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Why Dieting is Like Writing

February 26th, 2011 Leave a comment Go to comments
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Perhaps that’s not an accurate headline. What I wanted to say was, “why reaching and maintaining a healthy lifestyle is like becoming a writer”, but that just doesn’t have the same ring to it, does it. Questionable headline aside, let’s start with a brief discussion about dieting.

How to diet

First off – I have been fairly skinny all my life (my wrists are still skeletal, but if you threw a tennis ball at my belly it would now bounce off, rather than fall straight to the floor. True story (it isn’t)), so I have never been on a diet. However, I base the following on the current medical consensus, and stuff that I have heard. Which makes me right. And it’s my website, so there.

Eating salad is like being a writer

A salad. Salads depict dieting. Although this salad does look rather lovely. Image courtesy of stu_spivack over on Flickr.

Diets do not work. Or rather, diets are okay, but the vast majority of people find it impossible to take the diet they are on and make it part of an ongoing healthy lifestyle. Instead a diet is abandoned once it’s deemed a failure, or even a “success”. The dieter then returns to old habits, puts the weight back on and then takes up dieting again. This cycle persists.

So, what to do? And what has this got to do with writing? Don’t be so impatient.

I was listening to an episode of The Skeptics Guide To The Universe recently, as I regularly do. They will often talk about dieting in the context of the information available to the public, and how to approach that information(skeptically is usually the answer, as you may have guessed. But if you’ll allow me a little elaboration, the idea is to approach things with an open, yet thorough mind. Don’t take things at face value). On this particular occasion, they were talking with Jeff Ainslee about his project Fat 2 Fit Radio.

His advice matched what I have heard doctors saying to friends and family. Eat little but often – five small meals a day rather than three large ones. And eat food that is good for you, obviously. That way you’re getting the good stuff, but don’t get hungry (and therefore snacky), because you’re eating more frequently.

But here’s the interesting part (and well done for sticking with it thus far), he also said that dieters generally have their priorities all wrong. Don’t try to lose weight. No, that’s not the aim. Instead, try to live a healthy lifestyle, and the weight will take care of itself. Here’s an interesting quote:

… you look at your goal weight, and you look at that person, you figure out how that person eats and exercises, and then you start eating that right now, and then eventually you become that person [...] You start to live the lifestyle of that thinner person, and you will become that person.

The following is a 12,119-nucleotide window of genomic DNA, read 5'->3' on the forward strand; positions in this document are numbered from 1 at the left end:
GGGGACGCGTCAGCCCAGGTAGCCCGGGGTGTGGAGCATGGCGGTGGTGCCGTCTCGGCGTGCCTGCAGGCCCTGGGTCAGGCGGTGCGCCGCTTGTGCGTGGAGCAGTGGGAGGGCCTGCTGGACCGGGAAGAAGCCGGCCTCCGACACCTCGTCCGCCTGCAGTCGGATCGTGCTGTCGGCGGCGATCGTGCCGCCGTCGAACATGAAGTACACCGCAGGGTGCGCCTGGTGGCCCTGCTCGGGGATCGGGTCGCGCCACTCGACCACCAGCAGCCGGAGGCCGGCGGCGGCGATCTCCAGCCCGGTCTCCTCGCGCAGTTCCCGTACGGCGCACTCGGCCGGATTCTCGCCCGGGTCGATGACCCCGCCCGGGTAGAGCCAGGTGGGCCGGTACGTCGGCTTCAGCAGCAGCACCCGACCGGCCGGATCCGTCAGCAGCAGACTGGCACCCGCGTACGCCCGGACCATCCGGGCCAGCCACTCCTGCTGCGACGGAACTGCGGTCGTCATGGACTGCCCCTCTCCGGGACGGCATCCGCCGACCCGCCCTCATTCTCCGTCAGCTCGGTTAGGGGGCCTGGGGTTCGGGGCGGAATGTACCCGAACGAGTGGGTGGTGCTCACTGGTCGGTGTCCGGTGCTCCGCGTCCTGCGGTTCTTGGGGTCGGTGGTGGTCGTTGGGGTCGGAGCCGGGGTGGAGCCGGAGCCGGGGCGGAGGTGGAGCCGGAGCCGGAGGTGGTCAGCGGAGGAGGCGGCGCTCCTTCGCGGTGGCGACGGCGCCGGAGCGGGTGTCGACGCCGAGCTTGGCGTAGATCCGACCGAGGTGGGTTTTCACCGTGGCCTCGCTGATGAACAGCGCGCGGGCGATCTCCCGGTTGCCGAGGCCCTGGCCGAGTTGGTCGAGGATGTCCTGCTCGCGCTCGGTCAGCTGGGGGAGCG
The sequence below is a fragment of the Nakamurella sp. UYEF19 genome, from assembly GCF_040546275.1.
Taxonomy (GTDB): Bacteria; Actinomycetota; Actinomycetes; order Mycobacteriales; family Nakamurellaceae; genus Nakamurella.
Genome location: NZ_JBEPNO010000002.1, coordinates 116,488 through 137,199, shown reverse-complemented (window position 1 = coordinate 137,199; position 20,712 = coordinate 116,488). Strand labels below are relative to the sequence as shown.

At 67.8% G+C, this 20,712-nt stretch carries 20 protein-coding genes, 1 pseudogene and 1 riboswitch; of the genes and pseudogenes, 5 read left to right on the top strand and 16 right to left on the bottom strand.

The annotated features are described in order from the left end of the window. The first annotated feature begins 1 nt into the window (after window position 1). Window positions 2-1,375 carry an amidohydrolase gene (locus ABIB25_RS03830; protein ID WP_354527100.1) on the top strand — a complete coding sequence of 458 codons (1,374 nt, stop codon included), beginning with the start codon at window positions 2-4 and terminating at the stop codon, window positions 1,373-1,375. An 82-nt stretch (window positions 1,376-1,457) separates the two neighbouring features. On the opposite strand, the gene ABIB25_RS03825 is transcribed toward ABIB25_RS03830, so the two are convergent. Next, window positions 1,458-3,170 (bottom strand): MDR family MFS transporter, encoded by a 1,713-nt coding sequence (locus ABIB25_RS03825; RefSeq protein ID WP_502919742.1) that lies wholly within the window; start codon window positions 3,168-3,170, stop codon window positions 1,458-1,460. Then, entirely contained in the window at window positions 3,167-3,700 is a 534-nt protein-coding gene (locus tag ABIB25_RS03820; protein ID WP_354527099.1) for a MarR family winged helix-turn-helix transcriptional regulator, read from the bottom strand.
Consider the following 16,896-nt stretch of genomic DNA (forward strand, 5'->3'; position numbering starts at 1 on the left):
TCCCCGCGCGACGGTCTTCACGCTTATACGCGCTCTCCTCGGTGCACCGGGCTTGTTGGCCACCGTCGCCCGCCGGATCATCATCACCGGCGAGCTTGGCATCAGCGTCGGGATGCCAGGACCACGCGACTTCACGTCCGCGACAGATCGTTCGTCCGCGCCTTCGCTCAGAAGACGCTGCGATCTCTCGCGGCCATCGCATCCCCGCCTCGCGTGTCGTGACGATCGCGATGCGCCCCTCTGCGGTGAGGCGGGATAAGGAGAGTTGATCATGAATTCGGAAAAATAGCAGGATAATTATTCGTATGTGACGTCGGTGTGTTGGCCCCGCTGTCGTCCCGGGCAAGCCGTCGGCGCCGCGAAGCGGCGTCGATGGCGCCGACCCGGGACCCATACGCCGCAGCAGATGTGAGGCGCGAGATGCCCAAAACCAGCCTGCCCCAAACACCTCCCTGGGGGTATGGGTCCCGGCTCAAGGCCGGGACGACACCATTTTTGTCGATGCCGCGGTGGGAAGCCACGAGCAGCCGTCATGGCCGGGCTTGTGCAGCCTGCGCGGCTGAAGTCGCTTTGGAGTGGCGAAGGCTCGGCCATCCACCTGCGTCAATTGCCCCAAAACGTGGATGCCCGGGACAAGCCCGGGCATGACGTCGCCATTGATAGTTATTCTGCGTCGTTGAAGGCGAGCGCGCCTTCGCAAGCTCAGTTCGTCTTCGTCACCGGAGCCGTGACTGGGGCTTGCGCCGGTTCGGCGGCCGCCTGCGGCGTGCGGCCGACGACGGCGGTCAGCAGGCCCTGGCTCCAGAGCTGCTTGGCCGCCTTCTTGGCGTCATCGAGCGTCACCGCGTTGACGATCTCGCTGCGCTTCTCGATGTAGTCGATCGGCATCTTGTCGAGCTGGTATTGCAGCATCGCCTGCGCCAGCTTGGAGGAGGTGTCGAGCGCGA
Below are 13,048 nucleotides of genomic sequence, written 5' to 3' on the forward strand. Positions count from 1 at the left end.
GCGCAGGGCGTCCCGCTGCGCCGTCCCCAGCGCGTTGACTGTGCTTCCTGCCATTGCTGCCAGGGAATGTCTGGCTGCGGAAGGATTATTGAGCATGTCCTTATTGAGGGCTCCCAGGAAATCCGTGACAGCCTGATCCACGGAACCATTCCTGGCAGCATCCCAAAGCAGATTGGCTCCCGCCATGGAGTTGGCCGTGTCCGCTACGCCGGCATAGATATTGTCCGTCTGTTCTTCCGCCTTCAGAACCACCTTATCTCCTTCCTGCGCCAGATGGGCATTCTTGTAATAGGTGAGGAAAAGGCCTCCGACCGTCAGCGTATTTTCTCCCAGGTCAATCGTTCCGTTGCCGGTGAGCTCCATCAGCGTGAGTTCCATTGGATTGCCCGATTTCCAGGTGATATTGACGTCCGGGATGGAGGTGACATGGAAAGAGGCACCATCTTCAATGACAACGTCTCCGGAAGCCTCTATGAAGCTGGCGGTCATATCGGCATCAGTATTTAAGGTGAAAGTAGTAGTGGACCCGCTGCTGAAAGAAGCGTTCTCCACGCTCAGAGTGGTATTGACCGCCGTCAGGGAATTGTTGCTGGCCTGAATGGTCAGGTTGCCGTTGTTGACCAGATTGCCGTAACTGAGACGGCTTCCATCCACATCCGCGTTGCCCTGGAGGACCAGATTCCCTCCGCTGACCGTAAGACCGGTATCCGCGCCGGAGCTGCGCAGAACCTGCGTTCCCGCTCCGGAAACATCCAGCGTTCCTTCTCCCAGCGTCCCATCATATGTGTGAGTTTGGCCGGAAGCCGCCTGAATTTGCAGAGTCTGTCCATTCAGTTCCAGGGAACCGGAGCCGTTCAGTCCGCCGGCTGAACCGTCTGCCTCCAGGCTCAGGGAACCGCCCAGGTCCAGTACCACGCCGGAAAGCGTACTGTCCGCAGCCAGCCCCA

Jeff Ainslee on The Skeptics Guide to the Universe, Feb 9 2011 episode

See. Interesting.

Wait, I thought this was a writing website

Right, so here’s the connection. Have you ever binge-written? Throughout my writing career (and I use the term as loosely as a term can be used here), I have had periods of must-write, must-write, must-write (usually when I’ve had a new idea), followed by periods of stopping altogether, for months at a time. Doesn’t that rather sound like the dieter – bouts of dieting, followed by bouts of, er, not-dieting, followed by dissatisfaction, followed by dieting?

Now, this might not be a problem for some people. They may finish a writing project, and be happy to leave writing for a few months or a year, until they really feel the need again. But I’m willing to bet that for most people, that writing sprint does not produce a finished project, but half a project. I would also bet that the reason behind frequent binge-writing is because deep down, that person wants to be a writer. They become dissatisfied with not being a writer, do a stint of writing to make themselves feel better, don’t sustain it, and start the cycle again when dissatisfaction returns.

Become the writer

So the solution might be similar to the dieting one. Instead of worrying about how many books you haven’t published, change your lifestyle. Picture the author you want to become (the equivalent of the healthy person above). How often does that author write? How much time do they spend on it a week? How many words do they write each day? Go further – how do they fit their writing routine around their day job (many writers have them)? If they don’t have a day job, what might they do instead (book-signings, public speaking events, teaching)? How do they fit their writing around their family?

Now, I’m not going to suggest becoming that person now. I think for a lot of us, that’s a bit of a stretch. But do visualise it, write it down if it helps (it does, so do). Then you can think about gradually becoming that writer. Set yourself some goals. By the end of the year, how many words/pages do you want to be writing per day? Work this out for a few of the aspects of the writer you have imagined. Think about what you have to do to achieve those goals. By the end of the year, you will be a lot closer to becoming that writer.

See – just like dieting. I wasn’t lying was I? Please discuss away in the comments. If anyone has any tips on achieving these things, please do share, as we all need inspiration!

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